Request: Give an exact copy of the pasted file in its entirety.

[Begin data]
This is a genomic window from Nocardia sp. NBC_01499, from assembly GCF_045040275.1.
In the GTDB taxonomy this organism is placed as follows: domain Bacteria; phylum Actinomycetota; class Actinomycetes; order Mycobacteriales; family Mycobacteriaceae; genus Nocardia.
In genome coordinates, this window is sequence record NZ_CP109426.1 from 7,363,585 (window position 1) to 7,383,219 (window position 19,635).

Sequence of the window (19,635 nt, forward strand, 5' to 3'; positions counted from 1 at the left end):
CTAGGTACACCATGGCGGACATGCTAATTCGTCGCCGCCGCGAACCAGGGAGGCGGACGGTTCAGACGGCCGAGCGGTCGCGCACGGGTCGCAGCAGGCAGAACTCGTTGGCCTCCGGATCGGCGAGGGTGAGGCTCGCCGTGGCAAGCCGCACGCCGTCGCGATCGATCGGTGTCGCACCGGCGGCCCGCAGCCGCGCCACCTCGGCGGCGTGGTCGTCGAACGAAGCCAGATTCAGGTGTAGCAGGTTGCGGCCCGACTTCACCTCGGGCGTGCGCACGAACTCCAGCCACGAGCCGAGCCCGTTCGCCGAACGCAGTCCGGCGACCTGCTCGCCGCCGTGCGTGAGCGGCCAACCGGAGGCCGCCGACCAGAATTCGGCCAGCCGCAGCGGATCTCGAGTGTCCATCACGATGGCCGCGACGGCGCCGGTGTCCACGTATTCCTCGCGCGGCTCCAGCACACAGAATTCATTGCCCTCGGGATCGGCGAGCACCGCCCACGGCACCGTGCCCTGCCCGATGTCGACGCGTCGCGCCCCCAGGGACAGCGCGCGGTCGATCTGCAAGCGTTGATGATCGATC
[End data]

This is a genomic window from Nocardia sp. NBC_01499, from assembly GCF_045040275.1.
In the GTDB taxonomy this organism is placed as follows: domain Bacteria; phylum Actinomycetota; class Actinomycetes; order Mycobacteriales; family Mycobacteriaceae; genus Nocardia.
In genome coordinates, this window is sequence record NZ_CP109426.1 from 7,363,585 (window position 1) to 7,383,219 (window position 19,635).

Sequence of the window (19,635 nt, forward strand, 5' to 3'; positions counted from 1 at the left end):
CTAGGTACACCATGGCGGACATGCTAATTCGTCGCCGCCGCGAACCAGGGAGGCGGACGGTTCAGACGGCCGAGCGGTCGCGCACGGGTCGCAGCAGGCAGAACTCGTTGGCCTCCGGATCGGCGAGGGTGAGGCTCGCCGTGGCAAGCCGCACGCCGTCGCGATCGATCGGTGTCGCACCGGCGGCCCGCAGCCGCGCCACCTCGGCGGCGTGGTCGTCGAACGAAGCCAGATTCAGGTGTAGCAGGTTGCGGCCCGACTTCACCTCGGGCGTGCGCACGAACTCCAGCCACGAGCCGAGCCCGTTCGCCGAACGCAGTCCGGCGACCTGCTCGCCGCCGTGCGTGAGCGGCCAACCGGAGGCCGCCGACCAGAATTCGGCCAGCCGCAGCGGATCTCGAGTGTCCATCACGATGGCCGCGACGGCGCCGGTGTCCACGTATTCCTCGCGCGGCTCCAGCACACAGAATTCATTGCCCTCGGGATCGGCGAGCACCGCCCACGGCACCGTGCCCTGCCCGATGTCGACGCGTCGCGCCCCCAGGGACAGCGCGCGGTCGATCTGCAAGCGTTGATGATCGATC